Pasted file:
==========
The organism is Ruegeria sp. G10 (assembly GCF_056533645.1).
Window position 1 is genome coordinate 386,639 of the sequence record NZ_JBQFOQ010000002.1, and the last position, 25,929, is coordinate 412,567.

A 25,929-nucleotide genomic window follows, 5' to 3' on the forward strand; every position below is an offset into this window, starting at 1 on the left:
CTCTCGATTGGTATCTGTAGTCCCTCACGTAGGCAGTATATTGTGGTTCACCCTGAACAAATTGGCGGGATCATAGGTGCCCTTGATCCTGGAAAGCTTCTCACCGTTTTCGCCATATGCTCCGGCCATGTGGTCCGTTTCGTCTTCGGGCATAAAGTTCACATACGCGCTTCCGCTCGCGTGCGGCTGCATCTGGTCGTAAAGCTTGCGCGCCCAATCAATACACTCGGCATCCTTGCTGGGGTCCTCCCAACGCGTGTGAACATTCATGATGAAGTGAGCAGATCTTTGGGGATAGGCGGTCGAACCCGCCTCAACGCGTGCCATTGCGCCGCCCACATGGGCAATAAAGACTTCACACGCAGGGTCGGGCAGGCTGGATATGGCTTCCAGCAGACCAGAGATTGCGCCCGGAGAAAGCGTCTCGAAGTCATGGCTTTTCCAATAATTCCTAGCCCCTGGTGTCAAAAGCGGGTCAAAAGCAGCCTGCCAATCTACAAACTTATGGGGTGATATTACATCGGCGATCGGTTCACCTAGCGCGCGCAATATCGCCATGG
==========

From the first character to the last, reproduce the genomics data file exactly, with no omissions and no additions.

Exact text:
The organism is Ruegeria sp. G10 (assembly GCF_056533645.1).
Window position 1 is genome coordinate 386,639 of the sequence record NZ_JBQFOQ010000002.1, and the last position, 25,929, is coordinate 412,567.

A 25,929-nucleotide genomic window follows, 5' to 3' on the forward strand; every position below is an offset into this window, starting at 1 on the left:
CTCTCGATTGGTATCTGTAGTCCCTCACGTAGGCAGTATATTGTGGTTCACCCTGAACAAATTGGCGGGATCATAGGTGCCCTTGATCCTGGAAAGCTTCTCACCGTTTTCGCCATATGCTCCGGCCATGTGGTCCGTTTCGTCTTCGGGCATAAAGTTCACATACGCGCTTCCGCTCGCGTGCGGCTGCATCTGGTCGTAAAGCTTGCGCGCCCAATCAATACACTCGGCATCCTTGCTGGGGTCCTCCCAACGCGTGTGAACATTCATGATGAAGTGAGCAGATCTTTGGGGATAGGCGGTCGAACCCGCCTCAACGCGTGCCATTGCGCCGCCCACATGGGCAATAAAGACTTCACACGCAGGGTCGGGCAGGCTGGATATGGCTTCCAGCAGACCAGAGATTGCGCCCGGAGAAAGCGTCTCGAAGTCATGGCTTTTCCAATAATTCCTAGCCCCTGGTGTCAAAAGCGGGTCAAAAGCAGCCTGCCAATCTACAAACTTATGGGGTGATATTACATCGGCGATCGGTTCACCTAGCGCGCGCAATATCGCCATGG